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  19. I'm with Liza, and have had the same thought. I also felt even more blessed in my publication journey when I realized the commitment my publishers were making in me. Once I got there, it was a true boost of confidence. I think patience mixed with gracious persistence is the key for those who are still tapping on the door. And even though I'm published, I am among them, still. Even published authors still get rejections because the risk always remains. We are never guaranteed anything. So, just keep writing and reading through all the highs and lows. That's the best advice I can offer. As for you, Jody, cherish the fact that so many have rallied behind you and your book. Now you've got me super intrigued about the cover too. !!!

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  20. Hiring a model! Squee!

    I'm sold on the idea that traditional publishing methods is the way for me. I just don't have the finances or resources to put my work out there in such a grand way.

    Congratulations again Jody! Wow.

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  21. P.S. That was me, deleting my earlier post. I caught three typos! Sorry for the interruption in comment flow. Have an awesome weekend Jody!

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  22. I was aware, still this has been a very helpful series of blog posts. Thanks for taking the time to give these intriguing behind-the-scenes peeks into the process, Jody. How excited are you? That one little word can't cover it, I'm sure.

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  23. That must have been so FUN to go to your publishing house and look behind the scenes! It's nice to dream about the day when my book might actually be under contract and on its way to publication, instead of in the endless, unpredictable waiting of committee decisions. :-)

    I understand why it's hard for them to take risks. On the other hand, I hear it's even harder for the second-time authors whose first books did not sell well. So first-timers take heart! You're better off than you may think if you have a superb novel.

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  24. Having worked for a small textbook publishing company for five years, one as an assistant editor, I got to see the inner workings. The amount of time and money that go into one just one book is HUGE. So is the risk taken by the publisher. We writers compete for the few spots available for new authors, yes, but then the publisher must compete with other houses for readers/customers.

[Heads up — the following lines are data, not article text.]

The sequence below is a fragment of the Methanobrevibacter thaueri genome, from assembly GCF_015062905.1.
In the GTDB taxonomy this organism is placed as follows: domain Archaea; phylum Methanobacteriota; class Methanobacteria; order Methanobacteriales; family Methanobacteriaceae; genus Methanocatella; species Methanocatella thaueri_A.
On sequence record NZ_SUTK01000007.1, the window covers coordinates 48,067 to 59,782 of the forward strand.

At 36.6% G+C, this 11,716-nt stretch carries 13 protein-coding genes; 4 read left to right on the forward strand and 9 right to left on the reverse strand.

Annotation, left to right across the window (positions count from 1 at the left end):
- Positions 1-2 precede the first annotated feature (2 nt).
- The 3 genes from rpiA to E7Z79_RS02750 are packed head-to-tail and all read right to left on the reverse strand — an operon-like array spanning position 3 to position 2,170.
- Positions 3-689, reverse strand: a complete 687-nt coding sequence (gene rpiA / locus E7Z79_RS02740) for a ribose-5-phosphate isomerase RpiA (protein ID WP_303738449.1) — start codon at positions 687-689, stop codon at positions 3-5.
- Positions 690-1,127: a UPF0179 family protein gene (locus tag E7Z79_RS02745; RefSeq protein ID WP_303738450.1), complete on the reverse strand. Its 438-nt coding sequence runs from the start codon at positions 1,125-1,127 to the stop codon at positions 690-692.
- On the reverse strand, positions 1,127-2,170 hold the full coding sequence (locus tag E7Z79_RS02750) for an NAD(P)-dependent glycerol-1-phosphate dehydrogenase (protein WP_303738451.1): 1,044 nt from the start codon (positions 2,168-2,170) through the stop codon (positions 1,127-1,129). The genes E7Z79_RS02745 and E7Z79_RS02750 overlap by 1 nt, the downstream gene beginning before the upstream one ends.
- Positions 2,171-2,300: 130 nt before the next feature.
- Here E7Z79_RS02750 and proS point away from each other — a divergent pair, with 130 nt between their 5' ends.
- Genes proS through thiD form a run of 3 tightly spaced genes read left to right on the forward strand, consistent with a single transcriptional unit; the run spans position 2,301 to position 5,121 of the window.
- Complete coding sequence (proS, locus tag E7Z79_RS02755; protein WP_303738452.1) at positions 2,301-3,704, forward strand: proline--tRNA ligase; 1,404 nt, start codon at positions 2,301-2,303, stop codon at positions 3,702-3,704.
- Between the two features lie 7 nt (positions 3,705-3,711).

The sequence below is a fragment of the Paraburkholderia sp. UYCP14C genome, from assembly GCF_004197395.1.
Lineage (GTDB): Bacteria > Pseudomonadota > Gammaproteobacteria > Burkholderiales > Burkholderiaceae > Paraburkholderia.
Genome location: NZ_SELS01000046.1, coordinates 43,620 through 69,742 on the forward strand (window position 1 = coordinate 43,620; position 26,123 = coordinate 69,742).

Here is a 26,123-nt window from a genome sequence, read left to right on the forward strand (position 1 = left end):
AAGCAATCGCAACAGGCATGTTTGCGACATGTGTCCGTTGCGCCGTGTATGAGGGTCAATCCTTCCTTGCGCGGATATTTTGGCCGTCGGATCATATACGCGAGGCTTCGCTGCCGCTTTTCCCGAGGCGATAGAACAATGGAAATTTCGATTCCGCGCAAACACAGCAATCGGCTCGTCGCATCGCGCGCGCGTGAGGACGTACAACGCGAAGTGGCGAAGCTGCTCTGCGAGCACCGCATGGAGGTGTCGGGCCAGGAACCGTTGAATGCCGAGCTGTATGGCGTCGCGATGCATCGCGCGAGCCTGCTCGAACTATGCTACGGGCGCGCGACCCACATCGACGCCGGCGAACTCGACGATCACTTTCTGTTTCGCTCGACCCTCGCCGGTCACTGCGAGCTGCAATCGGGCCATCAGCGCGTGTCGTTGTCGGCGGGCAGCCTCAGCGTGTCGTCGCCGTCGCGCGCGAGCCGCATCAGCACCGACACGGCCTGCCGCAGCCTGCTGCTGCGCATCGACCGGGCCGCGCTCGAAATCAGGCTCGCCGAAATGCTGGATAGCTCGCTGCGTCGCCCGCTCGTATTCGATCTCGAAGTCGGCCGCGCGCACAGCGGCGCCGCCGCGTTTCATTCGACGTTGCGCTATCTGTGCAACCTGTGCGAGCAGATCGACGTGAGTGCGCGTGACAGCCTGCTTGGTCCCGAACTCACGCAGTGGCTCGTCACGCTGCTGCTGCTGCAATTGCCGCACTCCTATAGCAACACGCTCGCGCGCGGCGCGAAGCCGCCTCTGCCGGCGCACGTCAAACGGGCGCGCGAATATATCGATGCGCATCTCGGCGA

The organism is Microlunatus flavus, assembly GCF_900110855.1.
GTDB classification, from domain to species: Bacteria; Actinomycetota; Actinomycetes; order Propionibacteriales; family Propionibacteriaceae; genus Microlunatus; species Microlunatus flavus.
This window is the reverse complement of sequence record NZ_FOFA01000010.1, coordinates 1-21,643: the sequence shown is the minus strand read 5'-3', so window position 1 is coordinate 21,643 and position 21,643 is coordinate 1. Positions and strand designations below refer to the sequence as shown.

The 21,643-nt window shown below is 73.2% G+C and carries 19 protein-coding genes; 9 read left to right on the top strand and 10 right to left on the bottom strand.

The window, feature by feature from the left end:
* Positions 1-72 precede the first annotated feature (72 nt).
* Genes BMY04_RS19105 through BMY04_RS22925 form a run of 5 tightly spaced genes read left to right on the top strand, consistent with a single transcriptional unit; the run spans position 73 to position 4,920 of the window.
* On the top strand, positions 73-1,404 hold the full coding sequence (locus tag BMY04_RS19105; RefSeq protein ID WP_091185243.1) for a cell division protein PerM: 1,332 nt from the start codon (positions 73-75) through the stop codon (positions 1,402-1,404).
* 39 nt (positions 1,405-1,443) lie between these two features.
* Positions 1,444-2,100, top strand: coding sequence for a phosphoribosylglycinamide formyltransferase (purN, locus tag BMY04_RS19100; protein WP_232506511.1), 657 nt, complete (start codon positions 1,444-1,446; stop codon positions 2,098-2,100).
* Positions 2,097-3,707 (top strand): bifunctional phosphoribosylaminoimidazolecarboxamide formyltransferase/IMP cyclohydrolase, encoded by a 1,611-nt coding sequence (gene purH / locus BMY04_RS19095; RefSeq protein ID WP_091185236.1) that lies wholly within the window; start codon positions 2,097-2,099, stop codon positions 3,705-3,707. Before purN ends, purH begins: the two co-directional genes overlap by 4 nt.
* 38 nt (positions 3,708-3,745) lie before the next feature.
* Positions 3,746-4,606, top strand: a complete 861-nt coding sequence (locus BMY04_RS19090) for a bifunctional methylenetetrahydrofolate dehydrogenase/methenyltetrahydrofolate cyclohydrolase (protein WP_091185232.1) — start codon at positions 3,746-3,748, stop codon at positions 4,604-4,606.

To have a shot at getting published, we need to keep writing great stories. We can help in another way. Keep on reading!

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  25. Very interesting! Thanks for sharing the inside scoop on the process. As a numbers person, I completely understand their need to justify the investment. I just hope they consider my book worth the investment some day. :-)

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  26. Thank you for this post (and the others of this tone that you've done in the past.) I agree that we writers need to try on the publisher's shoes from time to time--we're not the only ones sticking our necks out. Posts like these give me even more respect for the folks on the other side of the desk!

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  27. I think I've been aware of the investment publishing houses make, but only on a sort of back-of-my-mind basis. Thank you so much for painting the picture more clearly. It really does make me feel like I need to really push myself to make sure my writing is the best it can possibly be. How else can I convince publishers to take my novel over someone else's?

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  28. Wow! I never realized how much time, effort and money goes into publishing a book! Thanks for the insights!

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  29. Great article and yes, as an unpubbed, agented author, I'm aware. Still, it doesn't lessen the fact that I want a publisher to take a risk on ME!

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  30. I didn't realize your book was such a high word count! WOW!:)) And yes I know of the money they put in after attending so many CBA's over the years--so much money went out there to promote the new authors and the old.
    SO happy for you!

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  31. It's nice to see a post from publishing's perspective! Very informative.

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  32. I really appreciate that it's such a huge risk. It'll mean a lot when someone decides to take a chance on me!

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  33. Thank you for the behind the scenes look. Glad that they are willing to take the risk with new authors.

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  34. A book I read not long ago actually gave me a bigger glimpse into some of the efforts that a publisher goes through with any author, but mainly debut authors. As with many careers and jobs, it's easier to get a position if people know you and how you work. When you are unknown people don't generally gravitate towards you as quickly. If they believe in you enough, they take a chance. I think it's fair to say that if they don't believe in someone or their work, after seeing what that person has to offer, I can't blame them for not taking the risk.